You are our letter, written on our hearts, known and read by all, shown to be a letter of Christ administered by us, written not in ink but by the Spirit of the living God, not on tablets of stone but on tablets that are hearts of flesh. (2 Cor 3:2-3)
I remember hearing the statement "You may be the only Bible some people will ever read" long before converting to the Catholic Church and, in a way, I've prayed that I could live up to its demands and must confess that I have not always succeeded. The Spanish charismatics have a different way of putting it: "Que se te nota que tienes a Jesús" (may the fact that you have Jesus be noticed).
The idea of being a "letter of Christ" is a regular theme for Honduran Cardinal Óscar Andrés Rodíguez Maradiaga, Archbishop of Tegucigalpa and current president of Caritas International. He reiterated it last week in a moving address to the Union of Superiors General who were meeting in Rome around the theme "Geographical and cultural changes in the life of the Church: challenges and perspectives". I would love to get my hands on the full text of his speech, but until then, here is a synopsis of what was picked up by Zenit in Spanish.
Maradiaga called on men and women religious to be "letters of Christ" to a globalized world. After recalling the Church's missionary history, starting with the early Church's expansion to the Gentiles, he took on the challenges today. He described Africa as a continent that has been forgotten but where Catholicism is enjoying unprecedented growth, while Europe "suffers from a demographic winter with a consequent shortage of vocations to the priesthood and religious life." Asia is a challenge for mission work and America's "huge inequalities" endanger its status as the "continent of hope".
Although he started out saying that Rome was the historical center of Christianity, Maradiaga noted that "for a long time we Christians have lived with a certain image of geography. That image has changed in the sense that the center of gravity of the Church is no longer the North, but the South now that 75% of Christians live in Asia, Africa and America."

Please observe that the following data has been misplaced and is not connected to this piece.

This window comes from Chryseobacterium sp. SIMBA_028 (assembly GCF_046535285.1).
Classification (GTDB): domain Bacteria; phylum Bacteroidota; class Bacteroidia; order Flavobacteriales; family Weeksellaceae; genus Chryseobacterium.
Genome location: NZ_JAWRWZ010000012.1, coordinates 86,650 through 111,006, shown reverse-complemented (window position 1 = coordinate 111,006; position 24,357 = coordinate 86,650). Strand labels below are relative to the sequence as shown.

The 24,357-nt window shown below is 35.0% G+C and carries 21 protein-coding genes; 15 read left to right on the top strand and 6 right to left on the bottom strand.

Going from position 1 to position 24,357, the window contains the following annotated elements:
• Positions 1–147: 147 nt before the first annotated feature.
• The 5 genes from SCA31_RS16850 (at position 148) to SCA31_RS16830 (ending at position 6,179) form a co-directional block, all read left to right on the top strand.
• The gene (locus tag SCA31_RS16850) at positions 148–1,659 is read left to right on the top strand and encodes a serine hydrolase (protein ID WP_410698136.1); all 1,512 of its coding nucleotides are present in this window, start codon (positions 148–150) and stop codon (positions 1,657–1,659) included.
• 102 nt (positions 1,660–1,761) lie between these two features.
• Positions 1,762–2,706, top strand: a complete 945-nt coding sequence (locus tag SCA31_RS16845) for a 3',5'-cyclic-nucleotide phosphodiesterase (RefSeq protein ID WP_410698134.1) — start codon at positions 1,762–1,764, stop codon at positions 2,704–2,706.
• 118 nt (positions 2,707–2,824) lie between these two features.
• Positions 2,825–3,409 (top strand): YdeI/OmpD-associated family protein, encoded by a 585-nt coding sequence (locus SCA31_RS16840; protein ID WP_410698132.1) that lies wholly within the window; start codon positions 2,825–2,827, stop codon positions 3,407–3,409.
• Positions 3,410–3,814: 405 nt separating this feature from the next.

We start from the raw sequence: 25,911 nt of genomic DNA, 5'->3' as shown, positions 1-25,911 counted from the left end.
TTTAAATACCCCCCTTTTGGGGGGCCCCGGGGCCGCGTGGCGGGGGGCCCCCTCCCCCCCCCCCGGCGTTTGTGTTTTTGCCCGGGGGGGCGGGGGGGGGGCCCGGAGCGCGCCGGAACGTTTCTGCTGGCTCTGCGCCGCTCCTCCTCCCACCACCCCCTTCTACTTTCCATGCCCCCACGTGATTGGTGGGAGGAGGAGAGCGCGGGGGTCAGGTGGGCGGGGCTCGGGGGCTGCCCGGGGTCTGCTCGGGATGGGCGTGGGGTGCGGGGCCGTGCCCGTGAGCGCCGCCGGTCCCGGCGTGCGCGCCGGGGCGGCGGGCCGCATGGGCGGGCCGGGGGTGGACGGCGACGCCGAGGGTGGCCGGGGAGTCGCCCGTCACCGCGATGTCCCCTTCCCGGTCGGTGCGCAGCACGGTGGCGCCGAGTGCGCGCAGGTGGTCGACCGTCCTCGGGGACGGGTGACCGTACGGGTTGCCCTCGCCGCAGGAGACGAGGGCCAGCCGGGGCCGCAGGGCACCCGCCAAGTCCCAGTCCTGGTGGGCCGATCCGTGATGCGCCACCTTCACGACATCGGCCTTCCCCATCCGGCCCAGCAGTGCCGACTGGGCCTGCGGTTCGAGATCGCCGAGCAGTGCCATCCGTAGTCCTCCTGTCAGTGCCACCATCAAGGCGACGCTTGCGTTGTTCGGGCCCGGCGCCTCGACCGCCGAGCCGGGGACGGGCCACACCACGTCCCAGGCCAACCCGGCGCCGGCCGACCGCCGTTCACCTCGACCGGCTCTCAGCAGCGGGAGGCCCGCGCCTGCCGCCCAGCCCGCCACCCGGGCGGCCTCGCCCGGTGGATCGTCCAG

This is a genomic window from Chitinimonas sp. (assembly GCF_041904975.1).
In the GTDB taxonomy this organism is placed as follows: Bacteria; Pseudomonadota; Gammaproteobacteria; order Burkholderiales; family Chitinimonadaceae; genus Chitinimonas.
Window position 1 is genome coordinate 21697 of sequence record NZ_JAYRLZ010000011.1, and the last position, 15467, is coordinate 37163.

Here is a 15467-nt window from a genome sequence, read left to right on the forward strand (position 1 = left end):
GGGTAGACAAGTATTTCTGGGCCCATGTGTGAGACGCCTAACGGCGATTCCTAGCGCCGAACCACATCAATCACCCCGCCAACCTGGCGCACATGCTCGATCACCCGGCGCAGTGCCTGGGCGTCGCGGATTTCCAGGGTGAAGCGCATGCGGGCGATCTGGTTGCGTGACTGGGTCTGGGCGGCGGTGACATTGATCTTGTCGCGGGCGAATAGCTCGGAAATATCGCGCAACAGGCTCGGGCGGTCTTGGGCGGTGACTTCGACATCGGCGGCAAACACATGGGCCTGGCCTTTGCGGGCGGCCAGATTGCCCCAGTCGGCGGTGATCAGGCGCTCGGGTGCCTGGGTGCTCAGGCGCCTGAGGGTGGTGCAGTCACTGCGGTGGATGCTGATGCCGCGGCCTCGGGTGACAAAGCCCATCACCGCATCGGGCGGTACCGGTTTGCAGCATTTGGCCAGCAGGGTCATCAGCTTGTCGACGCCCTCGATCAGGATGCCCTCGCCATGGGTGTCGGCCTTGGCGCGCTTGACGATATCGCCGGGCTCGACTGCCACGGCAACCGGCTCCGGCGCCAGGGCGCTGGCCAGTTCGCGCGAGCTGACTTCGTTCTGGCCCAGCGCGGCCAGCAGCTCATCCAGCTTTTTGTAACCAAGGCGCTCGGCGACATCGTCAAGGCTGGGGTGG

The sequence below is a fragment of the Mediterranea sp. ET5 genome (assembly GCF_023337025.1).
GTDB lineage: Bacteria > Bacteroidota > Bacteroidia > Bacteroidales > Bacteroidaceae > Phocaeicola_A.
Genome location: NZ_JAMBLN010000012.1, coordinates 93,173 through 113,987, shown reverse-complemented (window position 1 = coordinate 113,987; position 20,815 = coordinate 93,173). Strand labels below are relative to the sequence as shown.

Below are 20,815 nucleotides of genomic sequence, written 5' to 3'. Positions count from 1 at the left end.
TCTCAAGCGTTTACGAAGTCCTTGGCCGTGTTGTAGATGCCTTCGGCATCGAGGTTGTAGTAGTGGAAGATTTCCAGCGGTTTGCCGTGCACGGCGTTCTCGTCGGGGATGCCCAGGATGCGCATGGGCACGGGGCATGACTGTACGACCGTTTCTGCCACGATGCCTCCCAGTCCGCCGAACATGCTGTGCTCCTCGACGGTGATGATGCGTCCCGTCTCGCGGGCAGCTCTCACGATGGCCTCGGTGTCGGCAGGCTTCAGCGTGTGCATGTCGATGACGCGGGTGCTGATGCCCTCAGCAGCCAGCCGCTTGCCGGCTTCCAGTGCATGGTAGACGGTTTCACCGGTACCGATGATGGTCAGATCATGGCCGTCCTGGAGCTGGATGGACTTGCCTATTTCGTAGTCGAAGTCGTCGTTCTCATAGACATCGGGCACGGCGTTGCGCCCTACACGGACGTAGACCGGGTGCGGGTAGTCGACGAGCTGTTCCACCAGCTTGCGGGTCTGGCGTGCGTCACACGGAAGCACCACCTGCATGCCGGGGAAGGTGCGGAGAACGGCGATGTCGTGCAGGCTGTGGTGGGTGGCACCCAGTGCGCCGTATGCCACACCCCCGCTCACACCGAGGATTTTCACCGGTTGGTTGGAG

He said that because of the changes wrought by globalization and multiculturalism, men and women religious should help us become "living witnesses, capable of announcing and proclaiming the gospel on the border and in new environments and forums."
He encouraged his audience to live out their vocations with joy, "united in heart, sharing life with neighbors, generous devotion to mission and freedom from any temptation to power." "Ours is not just to work with the weakest, but live with them, belong to them...because the path of "empequeñecimiento" (growing smaller) is a testimony for our generation."
Maradiaga said that men and women religious should be "letters of Christ", that through their vocations "Christ continues to write to those who do not yet believe in Him through the testimony [we] give." "How beautiful it would be if all those who were touched by a religious would be able to read the letters from the South to the North with the eyes of the heart and could answer with solidarity."
He concluded by exhorting those present to turn their lives into "an authentic communion" and added: "Nothing is impossible for one who loves."
Photo: Cardinal Maradiaga arriving to celebrate Mass at the Centro Femenino de Rehabilitación Cecilia Chiari de Orillac, a women's rehabilitation center, with the social ministry staff of Caritas Panama.